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Thread: 737 MAX

  1. #151
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  3. #153
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    Quote Originally Posted by k2skier112 View Post
    Wow. That was well worth the watch! (assuming it is completely accurate). Answered a lot of questions.

  4. #154
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    Quote Originally Posted by uglymoney View Post
    Wow. That was well worth the watch! (assuming it is completely accurate). Answered a lot of questions.
    Juan Browne is usually pretty accurate about things.

  5. #155
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    Aren't they still grounded?
    That sounds expensive.
    No longer stuck.

    Quote Originally Posted by stuckathuntermtn View Post
    Just an uneducated guess.

  6. #156
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    That was fascinating.


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  7. #157
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    Worst new product launch since New Coke..
    Go that way really REALLY fast. If something gets in your way, TURN!

  8. #158
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    Quote Originally Posted by SumJongGuy View Post
    Worst new product launch since New Coke..
    Maybe. The public will forget soon enough. Average person has no idea what they are flying on. Knowledge is power. I think the A380 debacle, where Airbus executives decided to swing dicks rather than play the long game, might end up being the bigger long term disaster. The MAX might still have a long and bright future, albeit probably rolling with a different handle.

    On that same note I can't believe neither major has decided to spend their money replacing the venerable 757. Best takeoffs ever and long term demand seems almost certain. The A380 and Max debacles should at least have some pencil pushers rethinking business plans.

    Lastly, I have a flight (my first) on a 787 dash 9 coming up. Upgraded to bulkhead seats. Wife and kids on a 747 dash 8 on Lufthansa of course. Kind of jealous of them.
    Last edited by uglymoney; 09-01-2019 at 03:03 PM.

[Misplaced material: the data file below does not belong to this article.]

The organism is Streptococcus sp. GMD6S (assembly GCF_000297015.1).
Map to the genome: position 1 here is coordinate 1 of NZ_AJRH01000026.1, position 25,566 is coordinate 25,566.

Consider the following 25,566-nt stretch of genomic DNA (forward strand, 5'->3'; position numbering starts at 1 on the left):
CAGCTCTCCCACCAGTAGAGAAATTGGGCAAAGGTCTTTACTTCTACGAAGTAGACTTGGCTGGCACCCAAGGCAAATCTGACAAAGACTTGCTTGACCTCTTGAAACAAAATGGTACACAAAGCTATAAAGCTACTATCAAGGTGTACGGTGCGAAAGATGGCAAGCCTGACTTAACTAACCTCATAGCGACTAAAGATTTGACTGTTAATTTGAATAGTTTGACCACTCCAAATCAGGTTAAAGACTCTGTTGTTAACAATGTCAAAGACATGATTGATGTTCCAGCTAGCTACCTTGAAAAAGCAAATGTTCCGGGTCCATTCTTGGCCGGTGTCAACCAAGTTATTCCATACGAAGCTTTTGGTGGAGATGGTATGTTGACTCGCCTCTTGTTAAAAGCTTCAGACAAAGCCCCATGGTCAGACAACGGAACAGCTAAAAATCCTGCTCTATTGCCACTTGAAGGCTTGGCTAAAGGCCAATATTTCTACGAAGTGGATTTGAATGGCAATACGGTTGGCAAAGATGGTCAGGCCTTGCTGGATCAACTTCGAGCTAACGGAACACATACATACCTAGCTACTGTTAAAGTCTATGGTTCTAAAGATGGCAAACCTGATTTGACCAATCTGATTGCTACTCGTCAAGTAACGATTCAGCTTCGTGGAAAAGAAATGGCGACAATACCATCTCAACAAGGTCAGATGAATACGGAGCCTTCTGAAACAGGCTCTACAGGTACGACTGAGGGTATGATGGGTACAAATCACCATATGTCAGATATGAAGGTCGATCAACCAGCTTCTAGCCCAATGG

9. #159
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    Let's take a perfectly good airliner... Put bigger engines on it to eek out a little more payload and a few more pennies per flight. Never mind the fact that the bigger engines tip the balance point so badly we have to run special software to keep it in the air.. Oh, and let's not tell the pilots how the new software the plane can't fly without works or how to use it! Yep, right there's some good shit..
    Go that way really REALLY fast. If something gets in your way, TURN!

  10. #160
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    Quote Originally Posted by SumJongGuy View Post
    Let's take a perfectly good airliner... Put bigger engines on it to eek out a little more payload and a few more pennies per flight. Never mind the fact that the bigger engines tip the balance point so badly we have to run special software to keep it in the air.. Oh, and let's not tell the pilots how the new software the plane can't fly without works or how to use it! Yep, right there's some good shit..
    Didn't watch the video eh?

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  11. #161
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    Quote Originally Posted by uglymoney View Post
    Didn't watch the video eh?

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    Umm check out 15 minute mark of the video
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  12. #162
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    Quote Originally Posted by SumJongGuy View Post